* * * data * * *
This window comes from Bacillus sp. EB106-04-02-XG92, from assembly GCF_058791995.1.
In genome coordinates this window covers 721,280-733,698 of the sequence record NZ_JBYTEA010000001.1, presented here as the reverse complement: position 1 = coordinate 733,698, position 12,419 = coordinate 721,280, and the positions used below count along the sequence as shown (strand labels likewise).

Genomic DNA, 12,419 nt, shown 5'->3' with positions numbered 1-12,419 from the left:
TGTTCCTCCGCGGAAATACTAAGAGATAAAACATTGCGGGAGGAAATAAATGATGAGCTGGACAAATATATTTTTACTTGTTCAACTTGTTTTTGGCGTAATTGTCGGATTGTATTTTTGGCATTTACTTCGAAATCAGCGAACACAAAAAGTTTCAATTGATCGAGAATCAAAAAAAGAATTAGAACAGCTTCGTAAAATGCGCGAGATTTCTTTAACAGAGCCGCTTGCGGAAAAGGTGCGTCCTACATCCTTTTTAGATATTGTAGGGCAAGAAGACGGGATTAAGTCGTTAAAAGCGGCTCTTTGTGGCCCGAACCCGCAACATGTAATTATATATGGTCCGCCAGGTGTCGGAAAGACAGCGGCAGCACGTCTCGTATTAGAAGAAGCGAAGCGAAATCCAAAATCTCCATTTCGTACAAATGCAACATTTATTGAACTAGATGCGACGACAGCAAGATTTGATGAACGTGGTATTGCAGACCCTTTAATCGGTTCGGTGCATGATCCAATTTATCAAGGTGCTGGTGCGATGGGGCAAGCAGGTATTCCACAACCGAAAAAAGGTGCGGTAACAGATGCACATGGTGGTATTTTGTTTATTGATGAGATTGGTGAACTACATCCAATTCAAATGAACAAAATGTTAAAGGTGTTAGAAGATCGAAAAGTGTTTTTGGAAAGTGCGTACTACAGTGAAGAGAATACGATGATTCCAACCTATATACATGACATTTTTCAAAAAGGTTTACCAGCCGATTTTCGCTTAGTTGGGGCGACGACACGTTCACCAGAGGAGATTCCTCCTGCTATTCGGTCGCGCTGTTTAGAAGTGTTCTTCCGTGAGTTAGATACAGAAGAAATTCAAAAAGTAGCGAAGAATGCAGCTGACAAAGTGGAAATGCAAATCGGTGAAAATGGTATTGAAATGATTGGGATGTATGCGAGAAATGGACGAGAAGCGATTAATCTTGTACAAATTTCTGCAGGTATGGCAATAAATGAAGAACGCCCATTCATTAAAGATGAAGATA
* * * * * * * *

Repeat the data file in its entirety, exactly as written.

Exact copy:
This window comes from Bacillus sp. EB106-04-02-XG92, from assembly GCF_058791995.1.
In genome coordinates this window covers 721,280-733,698 of the sequence record NZ_JBYTEA010000001.1, presented here as the reverse complement: position 1 = coordinate 733,698, position 12,419 = coordinate 721,280, and the positions used below count along the sequence as shown (strand labels likewise).

Genomic DNA, 12,419 nt, shown 5'->3' with positions numbered 1-12,419 from the left:
TGTTCCTCCGCGGAAATACTAAGAGATAAAACATTGCGGGAGGAAATAAATGATGAGCTGGACAAATATATTTTTACTTGTTCAACTTGTTTTTGGCGTAATTGTCGGATTGTATTTTTGGCATTTACTTCGAAATCAGCGAACACAAAAAGTTTCAATTGATCGAGAATCAAAAAAAGAATTAGAACAGCTTCGTAAAATGCGCGAGATTTCTTTAACAGAGCCGCTTGCGGAAAAGGTGCGTCCTACATCCTTTTTAGATATTGTAGGGCAAGAAGACGGGATTAAGTCGTTAAAAGCGGCTCTTTGTGGCCCGAACCCGCAACATGTAATTATATATGGTCCGCCAGGTGTCGGAAAGACAGCGGCAGCACGTCTCGTATTAGAAGAAGCGAAGCGAAATCCAAAATCTCCATTTCGTACAAATGCAACATTTATTGAACTAGATGCGACGACAGCAAGATTTGATGAACGTGGTATTGCAGACCCTTTAATCGGTTCGGTGCATGATCCAATTTATCAAGGTGCTGGTGCGATGGGGCAAGCAGGTATTCCACAACCGAAAAAAGGTGCGGTAACAGATGCACATGGTGGTATTTTGTTTATTGATGAGATTGGTGAACTACATCCAATTCAAATGAACAAAATGTTAAAGGTGTTAGAAGATCGAAAAGTGTTTTTGGAAAGTGCGTACTACAGTGAAGAGAATACGATGATTCCAACCTATATACATGACATTTTTCAAAAAGGTTTACCAGCCGATTTTCGCTTAGTTGGGGCGACGACACGTTCACCAGAGGAGATTCCTCCTGCTATTCGGTCGCGCTGTTTAGAAGTGTTCTTCCGTGAGTTAGATACAGAAGAAATTCAAAAAGTAGCGAAGAATGCAGCTGACAAAGTGGAAATGCAAATCGGTGAAAATGGTATTGAAATGATTGGGATGTATGCGAGAAATGGACGAGAAGCGATTAATCTTGTACAAATTTCTGCAGGTATGGCAATAAATGAAGAACGCCCATTCATTAAAGATGAAGATA